When discussing how to effect innovation, talking about institutions where innovation is fostered or created is part of the story but not the most important part (C&EN, Dec. 7, 2009, page 3). Using the paradigm of a seed growing into a plant, institutions are the environment, but they aren't the potential contained within the seed. The environment is important, because the seed can't grow on a sidewalk, grows poorly and with lower rates of germination in poor soil, but grows well with high rates of germination in the best soil.
To address the needs of the "seeds," instead of identifying the best teachers and fostering them, we should identify students who have potential to innovate and tailor their education to encourage that potential to come to fruition. Overall, the current educational system is more likely to stunt creativity. Commercial and academic organizations provide funding and facilities, but innovation happens at the individual and team levels. Politics and other negative, interpersonal interactions stifle open thinking and creativity. Bureaucracies dilute achievements or steal the credit for them.
Compensation should be fair and structured to encourage high levels of engagement and innovation. For as unfairly as compensation is often meted out in our society, it may be that our primary global advantage with regard to innovation is that our compensation mechanism still beats the heck out of how innovation is rewarded in other societies.
Don't demand that innovators have excellent interpersonal and communication skills to "swim upstream" to sell their ideas. Unfortunately, innovations aren't immediately recognized by those who have the power to fund their pursuit; innovations need to be "sold." In the current organizational environment, many times the most important person involved with innovation is the one who has the best sales skills.
Stanley D. Young
Fort Collins, Colo
I read the editorial on innovation with dismay. Especially worrisome is a quote attributed to Education Secretary Arne Duncan. He stated that math and science teachers should be paid more than other teachers, given that "some jobs are frankly tougher than others because of the subject matter and the locale."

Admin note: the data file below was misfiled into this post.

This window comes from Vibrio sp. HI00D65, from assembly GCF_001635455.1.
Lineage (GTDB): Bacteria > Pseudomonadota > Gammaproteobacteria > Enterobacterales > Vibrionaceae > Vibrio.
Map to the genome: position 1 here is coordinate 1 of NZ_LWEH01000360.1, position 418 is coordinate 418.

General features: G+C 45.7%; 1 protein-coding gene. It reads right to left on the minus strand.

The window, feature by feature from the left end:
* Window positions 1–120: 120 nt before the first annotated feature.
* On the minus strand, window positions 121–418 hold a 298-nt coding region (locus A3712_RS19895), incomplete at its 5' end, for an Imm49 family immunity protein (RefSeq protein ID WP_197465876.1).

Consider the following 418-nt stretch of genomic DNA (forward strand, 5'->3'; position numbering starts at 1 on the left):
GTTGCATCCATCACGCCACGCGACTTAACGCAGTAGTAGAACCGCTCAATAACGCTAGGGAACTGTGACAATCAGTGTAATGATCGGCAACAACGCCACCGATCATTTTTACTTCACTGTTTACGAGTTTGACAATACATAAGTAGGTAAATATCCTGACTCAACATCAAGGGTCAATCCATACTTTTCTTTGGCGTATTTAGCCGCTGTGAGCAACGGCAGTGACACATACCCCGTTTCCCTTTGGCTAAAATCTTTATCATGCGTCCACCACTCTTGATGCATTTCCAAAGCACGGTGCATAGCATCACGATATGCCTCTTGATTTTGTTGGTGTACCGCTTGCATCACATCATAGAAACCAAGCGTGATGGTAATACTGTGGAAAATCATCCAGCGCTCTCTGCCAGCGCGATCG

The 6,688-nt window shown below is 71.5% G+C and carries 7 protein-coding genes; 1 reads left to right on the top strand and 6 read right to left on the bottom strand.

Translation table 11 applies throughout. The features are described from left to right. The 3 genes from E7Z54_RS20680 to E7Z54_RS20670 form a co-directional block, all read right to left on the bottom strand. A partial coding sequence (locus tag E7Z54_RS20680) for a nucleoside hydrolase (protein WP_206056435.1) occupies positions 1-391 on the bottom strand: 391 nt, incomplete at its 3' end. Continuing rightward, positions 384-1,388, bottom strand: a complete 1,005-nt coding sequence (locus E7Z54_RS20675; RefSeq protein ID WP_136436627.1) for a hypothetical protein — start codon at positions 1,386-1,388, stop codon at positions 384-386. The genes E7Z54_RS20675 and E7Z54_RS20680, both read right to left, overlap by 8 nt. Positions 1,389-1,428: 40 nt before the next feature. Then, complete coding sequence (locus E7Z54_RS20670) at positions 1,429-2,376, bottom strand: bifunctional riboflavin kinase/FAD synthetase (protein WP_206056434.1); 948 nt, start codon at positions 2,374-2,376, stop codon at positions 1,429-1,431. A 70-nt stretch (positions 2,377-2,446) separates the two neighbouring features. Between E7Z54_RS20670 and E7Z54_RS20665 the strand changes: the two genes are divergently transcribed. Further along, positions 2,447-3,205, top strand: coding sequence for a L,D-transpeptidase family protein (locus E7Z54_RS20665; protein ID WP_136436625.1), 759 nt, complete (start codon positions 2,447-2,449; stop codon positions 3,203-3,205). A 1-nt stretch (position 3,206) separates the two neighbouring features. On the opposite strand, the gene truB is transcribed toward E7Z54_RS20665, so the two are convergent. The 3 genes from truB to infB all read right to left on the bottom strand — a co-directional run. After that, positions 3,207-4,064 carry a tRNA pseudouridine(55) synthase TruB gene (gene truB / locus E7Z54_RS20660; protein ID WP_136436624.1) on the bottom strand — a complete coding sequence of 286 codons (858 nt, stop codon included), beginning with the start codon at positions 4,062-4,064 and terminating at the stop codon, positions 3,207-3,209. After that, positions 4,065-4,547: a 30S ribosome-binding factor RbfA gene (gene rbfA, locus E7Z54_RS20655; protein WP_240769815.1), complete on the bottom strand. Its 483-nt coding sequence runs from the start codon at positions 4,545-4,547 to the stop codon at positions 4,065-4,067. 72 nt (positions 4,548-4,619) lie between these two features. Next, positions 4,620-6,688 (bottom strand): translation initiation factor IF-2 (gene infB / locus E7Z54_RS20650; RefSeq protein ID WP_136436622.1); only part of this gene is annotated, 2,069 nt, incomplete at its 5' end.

If this kind of ignorance and prejudice holds sway among the elite of the U.S. educational system, the country is doomed. Although it is true that the U.S. has fallen toward the middle of the bunch when it comes to comparing student performance in math and science with that of other countries, ignorance of the humanities among U.S. students is even more substantial and bothersome.
Scientific innovation in our world is moving rapidly. As a matter of fact, it is moving too rapidly for the other human disciplines to keep pace. We have technologies that we haven't quite decided how to use, but they are moving straight into our economy without any substantial democratic debate.
Humans are multidimensional beings and need more than technology to live well. Philosophy is the discipline that teaches us how to live, so what could be more important than philosophy in the curriculum? Because we are making history today, why not study world history in depth? Because the world is becoming "flat," why not study geography as well? Although I am a chemist and I fully agree our students need to excel in science, I have also studied the humanities and consider them an important part of my (continuing) education.
The world will be faced with important choices in the next decades. We are still paying dearly for a string of really bad political decisions in the past. If we fail as a species, it's not going to be because we don't have enough scientists or M.B.A.s but because our educational system is producing only unidimensional men and women, and we haven't learned enough philosophy to guide our actions.
Don't raise the salaries of science teachers at the expense of history teachers; rather, sacrifice the latest military base in Colombia! I suggest you raise the pay of all teachers, including those whose disciplines will teach you how to live.